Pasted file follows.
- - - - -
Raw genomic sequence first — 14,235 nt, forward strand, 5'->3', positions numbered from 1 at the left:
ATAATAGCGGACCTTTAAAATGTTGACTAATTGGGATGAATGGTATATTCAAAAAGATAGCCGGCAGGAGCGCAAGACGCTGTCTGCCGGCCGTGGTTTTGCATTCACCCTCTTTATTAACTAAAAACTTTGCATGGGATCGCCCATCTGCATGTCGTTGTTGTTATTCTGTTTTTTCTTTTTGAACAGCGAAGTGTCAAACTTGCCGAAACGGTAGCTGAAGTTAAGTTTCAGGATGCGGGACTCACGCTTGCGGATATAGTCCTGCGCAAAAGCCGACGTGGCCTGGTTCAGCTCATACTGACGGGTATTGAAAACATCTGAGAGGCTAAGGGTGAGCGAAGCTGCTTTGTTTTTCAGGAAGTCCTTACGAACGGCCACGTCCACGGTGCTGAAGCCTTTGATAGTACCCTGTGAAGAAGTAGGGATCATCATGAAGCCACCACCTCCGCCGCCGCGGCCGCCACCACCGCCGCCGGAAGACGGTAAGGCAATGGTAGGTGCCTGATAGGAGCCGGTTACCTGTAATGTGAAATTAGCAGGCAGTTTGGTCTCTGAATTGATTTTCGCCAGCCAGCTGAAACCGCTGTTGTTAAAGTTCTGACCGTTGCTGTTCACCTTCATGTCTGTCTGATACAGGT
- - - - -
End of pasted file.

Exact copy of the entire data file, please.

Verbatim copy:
Raw genomic sequence first — 14,235 nt, forward strand, 5'->3', positions numbered from 1 at the left:
ATAATAGCGGACCTTTAAAATGTTGACTAATTGGGATGAATGGTATATTCAAAAAGATAGCCGGCAGGAGCGCAAGACGCTGTCTGCCGGCCGTGGTTTTGCATTCACCCTCTTTATTAACTAAAAACTTTGCATGGGATCGCCCATCTGCATGTCGTTGTTGTTATTCTGTTTTTTCTTTTTGAACAGCGAAGTGTCAAACTTGCCGAAACGGTAGCTGAAGTTAAGTTTCAGGATGCGGGACTCACGCTTGCGGATATAGTCCTGCGCAAAAGCCGACGTGGCCTGGTTCAGCTCATACTGACGGGTATTGAAAACATCTGAGAGGCTAAGGGTGAGCGAAGCTGCTTTGTTTTTCAGGAAGTCCTTACGAACGGCCACGTCCACGGTGCTGAAGCCTTTGATAGTACCCTGTGAAGAAGTAGGGATCATCATGAAGCCACCACCTCCGCCGCCGCGGCCGCCACCACCGCCGCCGGAAGACGGTAAGGCAATGGTAGGTGCCTGATAGGAGCCGGTTACCTGTAATGTGAAATTAGCAGGCAGTTTGGTCTCTGAATTGATTTTCGCCAGCCAGCTGAAACCGCTGTTGTTAAAGTTCTGACCGTTGCTGTTCACCTTCATGTCTGTCTGATACAGGT